A woman met the Police officers outside the property and stated that her husband was inside armed with a knife and was threatening self-harm, having earlier threatened to kill her with the knife. One of the officers observed the man through an open window and told him to drop his knives, to which the man responded by beginning to cut his wrist with a large kitchen knife. Constable McDowell then broke a glass panel to bypass the locked front door and the three Police officers entered the house, finding the man sitting on a couch with two knives. McDowell and a second officer aimed their tasers at the man and instructed him to drop the knives. When this was ignored McDowell fired his taser, which had no effect in subduing the man. A second shot from McDowell’s taser also had no effect. The man then stood and charged at the Police officers with both knives outstretched. The Police officers became separated as they attempted to back out of the room. Constable McDowell was cornered by the man in the kitchen, who stabbed him in the stomach with the larger knife, which was stopped by stab resistant body armour. As the man tried to stab McDowell in the neck with the smaller knife, the second Police officer grabbed the man from behind while he still had both knives, and wrestled him to the floor. After a violent struggle the three Police officers were able to disarm and arrest the man.

Thomas Deane O’CONNOR

Constable, New Zealand Police

Citation

On the evening of 12 August 2013, shortly after 6pm, a vehicle travelling on the Maungatapu Causeway Bridge towards Mount Maunganui crossed the centreline and into the path of an oncoming van. The van and its two occupants spun into the railing of the bridge, crashing through it and dropping five metres into the Tauranga Harbour. The van then sank rapidly to the harbour floor with both occupants in the vehicle. The driver was trapped in the van and did not survive. The passenger managed to force his way out and was floundering in the water, where there was a relatively strong incoming tidal flow that was taking him away from the bridge further into the harbour. Constable Dean O’Connor was the first Police unit to arrive at the scene. He assessed the situation and stripped down to his underwear, jumped into the harbour, and swam out approximately 150 metres to the passenger who was extremely distressed and panicked. Constable O’Connor grabbed the passenger and rolled him onto his back, supporting him on his chest and communicated with him to calm him down. Constable O’Connor then towed the passenger, rescue fashion, for some 40 minutes in the dark to the opposite shoreline. Both men suffered from hypothermia and were taken to hospital for treatment. Constable O’Connor placed himself at risk to provide assistance to the passenger, who given the conditions would have been unlikely to rescue himself.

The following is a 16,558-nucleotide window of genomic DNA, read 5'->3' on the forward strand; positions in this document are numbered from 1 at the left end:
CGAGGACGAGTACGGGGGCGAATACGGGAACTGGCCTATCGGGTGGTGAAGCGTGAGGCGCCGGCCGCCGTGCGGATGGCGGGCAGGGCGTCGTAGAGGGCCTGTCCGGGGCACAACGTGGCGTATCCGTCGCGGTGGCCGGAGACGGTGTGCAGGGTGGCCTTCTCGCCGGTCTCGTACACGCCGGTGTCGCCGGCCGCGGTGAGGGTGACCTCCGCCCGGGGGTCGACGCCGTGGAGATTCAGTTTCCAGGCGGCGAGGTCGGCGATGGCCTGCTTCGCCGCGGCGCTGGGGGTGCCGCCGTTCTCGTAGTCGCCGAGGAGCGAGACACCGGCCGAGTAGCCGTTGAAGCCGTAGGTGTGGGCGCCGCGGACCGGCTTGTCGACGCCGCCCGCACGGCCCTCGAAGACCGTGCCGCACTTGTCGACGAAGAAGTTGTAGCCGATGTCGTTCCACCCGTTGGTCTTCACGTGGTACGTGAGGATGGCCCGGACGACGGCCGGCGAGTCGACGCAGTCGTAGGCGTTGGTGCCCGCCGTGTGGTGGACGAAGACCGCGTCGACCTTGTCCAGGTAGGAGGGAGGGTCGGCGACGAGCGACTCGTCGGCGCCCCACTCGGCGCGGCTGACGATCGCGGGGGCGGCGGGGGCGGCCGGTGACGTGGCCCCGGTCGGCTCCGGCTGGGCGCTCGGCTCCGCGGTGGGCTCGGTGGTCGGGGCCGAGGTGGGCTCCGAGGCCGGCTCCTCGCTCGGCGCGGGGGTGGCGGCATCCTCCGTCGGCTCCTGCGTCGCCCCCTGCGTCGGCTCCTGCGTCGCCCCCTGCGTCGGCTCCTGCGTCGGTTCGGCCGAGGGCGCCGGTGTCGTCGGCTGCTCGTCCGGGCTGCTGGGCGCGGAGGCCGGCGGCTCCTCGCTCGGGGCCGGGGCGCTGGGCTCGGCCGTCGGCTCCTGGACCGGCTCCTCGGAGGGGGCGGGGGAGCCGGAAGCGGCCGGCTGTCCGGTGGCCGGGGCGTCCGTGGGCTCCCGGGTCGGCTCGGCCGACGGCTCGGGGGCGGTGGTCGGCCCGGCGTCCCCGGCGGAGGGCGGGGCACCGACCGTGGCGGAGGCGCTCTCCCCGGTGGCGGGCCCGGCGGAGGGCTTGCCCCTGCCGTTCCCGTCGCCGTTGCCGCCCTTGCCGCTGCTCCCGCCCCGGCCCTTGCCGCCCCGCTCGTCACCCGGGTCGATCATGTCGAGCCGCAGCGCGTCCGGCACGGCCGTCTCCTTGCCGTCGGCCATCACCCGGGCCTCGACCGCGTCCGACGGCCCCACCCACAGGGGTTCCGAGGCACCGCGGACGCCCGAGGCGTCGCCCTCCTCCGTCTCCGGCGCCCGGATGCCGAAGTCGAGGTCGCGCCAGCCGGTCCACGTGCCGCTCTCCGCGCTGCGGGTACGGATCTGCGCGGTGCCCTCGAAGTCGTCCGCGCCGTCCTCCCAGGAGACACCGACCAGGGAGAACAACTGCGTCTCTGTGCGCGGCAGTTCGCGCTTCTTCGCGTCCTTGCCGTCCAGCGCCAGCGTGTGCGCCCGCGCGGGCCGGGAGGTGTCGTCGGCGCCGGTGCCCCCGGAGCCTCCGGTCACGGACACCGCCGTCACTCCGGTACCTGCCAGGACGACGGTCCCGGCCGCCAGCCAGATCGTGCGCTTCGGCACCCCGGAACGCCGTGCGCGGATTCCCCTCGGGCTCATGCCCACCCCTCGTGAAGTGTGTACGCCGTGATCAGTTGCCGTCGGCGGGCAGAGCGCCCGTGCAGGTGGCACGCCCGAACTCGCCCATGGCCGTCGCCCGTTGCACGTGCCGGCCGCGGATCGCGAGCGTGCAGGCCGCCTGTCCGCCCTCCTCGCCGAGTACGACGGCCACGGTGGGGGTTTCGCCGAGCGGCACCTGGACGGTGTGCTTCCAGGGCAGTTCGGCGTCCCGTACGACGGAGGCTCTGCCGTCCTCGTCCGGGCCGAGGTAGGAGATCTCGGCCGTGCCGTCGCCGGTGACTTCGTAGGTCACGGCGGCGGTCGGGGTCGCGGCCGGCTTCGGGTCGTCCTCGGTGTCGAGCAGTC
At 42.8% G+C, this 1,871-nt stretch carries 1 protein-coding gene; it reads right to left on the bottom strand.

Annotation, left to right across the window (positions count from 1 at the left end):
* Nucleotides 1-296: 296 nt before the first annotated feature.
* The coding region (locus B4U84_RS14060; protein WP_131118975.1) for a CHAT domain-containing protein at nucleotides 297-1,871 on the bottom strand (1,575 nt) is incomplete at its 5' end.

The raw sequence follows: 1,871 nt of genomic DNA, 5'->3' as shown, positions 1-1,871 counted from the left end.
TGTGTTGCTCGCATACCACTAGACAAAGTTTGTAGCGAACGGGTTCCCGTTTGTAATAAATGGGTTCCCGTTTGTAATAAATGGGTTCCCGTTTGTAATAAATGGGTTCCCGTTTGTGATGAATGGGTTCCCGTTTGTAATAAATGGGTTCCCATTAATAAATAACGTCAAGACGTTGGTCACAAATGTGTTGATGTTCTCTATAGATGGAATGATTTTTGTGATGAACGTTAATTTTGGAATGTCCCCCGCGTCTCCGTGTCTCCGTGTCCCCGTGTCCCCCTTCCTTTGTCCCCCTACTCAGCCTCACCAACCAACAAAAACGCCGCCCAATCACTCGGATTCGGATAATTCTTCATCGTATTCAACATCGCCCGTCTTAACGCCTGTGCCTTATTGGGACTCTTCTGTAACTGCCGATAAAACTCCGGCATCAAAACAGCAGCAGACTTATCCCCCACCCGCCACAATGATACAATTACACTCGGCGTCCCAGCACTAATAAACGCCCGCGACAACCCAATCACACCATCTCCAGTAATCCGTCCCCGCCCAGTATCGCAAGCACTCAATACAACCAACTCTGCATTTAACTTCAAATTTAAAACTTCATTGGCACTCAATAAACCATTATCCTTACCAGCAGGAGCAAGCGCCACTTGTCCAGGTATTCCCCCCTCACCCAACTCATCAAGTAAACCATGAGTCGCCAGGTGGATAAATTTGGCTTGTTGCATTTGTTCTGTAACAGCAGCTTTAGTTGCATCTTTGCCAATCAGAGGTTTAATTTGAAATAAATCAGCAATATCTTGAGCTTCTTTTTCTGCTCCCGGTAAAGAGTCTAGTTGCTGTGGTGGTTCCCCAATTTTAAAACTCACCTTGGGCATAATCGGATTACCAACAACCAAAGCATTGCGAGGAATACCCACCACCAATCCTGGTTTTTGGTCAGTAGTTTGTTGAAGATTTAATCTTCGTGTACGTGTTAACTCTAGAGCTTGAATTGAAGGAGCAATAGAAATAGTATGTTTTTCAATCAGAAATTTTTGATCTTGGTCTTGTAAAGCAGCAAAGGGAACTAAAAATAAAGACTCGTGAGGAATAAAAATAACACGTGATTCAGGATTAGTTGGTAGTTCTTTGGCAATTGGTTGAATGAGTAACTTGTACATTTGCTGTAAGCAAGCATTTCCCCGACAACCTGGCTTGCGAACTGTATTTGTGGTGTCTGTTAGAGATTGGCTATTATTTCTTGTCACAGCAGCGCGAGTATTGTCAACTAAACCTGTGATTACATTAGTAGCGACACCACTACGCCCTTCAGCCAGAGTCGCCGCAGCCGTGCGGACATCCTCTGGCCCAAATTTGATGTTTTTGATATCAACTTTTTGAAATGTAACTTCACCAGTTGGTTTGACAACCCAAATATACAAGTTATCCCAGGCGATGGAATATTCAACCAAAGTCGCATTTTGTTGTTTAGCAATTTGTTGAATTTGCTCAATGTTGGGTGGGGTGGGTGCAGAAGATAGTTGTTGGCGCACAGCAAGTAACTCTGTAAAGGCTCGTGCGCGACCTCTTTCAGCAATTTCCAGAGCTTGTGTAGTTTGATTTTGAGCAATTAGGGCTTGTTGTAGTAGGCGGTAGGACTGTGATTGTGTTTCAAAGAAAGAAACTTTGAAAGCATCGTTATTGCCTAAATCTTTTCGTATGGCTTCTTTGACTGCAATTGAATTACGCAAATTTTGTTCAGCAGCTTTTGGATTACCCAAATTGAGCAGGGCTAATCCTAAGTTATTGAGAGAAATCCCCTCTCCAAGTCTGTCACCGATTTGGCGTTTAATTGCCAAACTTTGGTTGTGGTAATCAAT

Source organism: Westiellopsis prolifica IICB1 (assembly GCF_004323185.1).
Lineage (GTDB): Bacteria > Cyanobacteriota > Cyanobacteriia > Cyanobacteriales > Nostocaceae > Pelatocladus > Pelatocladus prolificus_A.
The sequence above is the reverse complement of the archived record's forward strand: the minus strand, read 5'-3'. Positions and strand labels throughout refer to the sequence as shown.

George Puturangi PAEKAU

Citation

On the morning of 9 November 2014 a fire ignited in a house in the Hamilton suburb of Dinsdale. The house was occupied by a mother and three of her four children, who were aged between 3 and 16 years, the oldest of whom was autistic.

Mr George Paekau was driving towards his home when he saw smoke billowing from what he thought was his property. When he got closer he realised that it was from the neighbouring house belonging to his cousin. With part of the house engulfed in flames he joined other members of the public in attempting to locate the house’s occupants. Mr Paekau and the others found a bedroom window ajar at the rear of the property. They heard the voice of one of the children in the room, which was filled with heavy smoke. Mr Paekau then grabbed a length of pipe and smashed the bedroom’s window. Flames roared into the room, but some of the smoke also cleared. Mr Paekau saw two of the children in the room, a younger child on the floor next to the window, and the older youth on the bed. He leaned over the smashed window sill and picked up the child on the floor, passing him to the other men outside.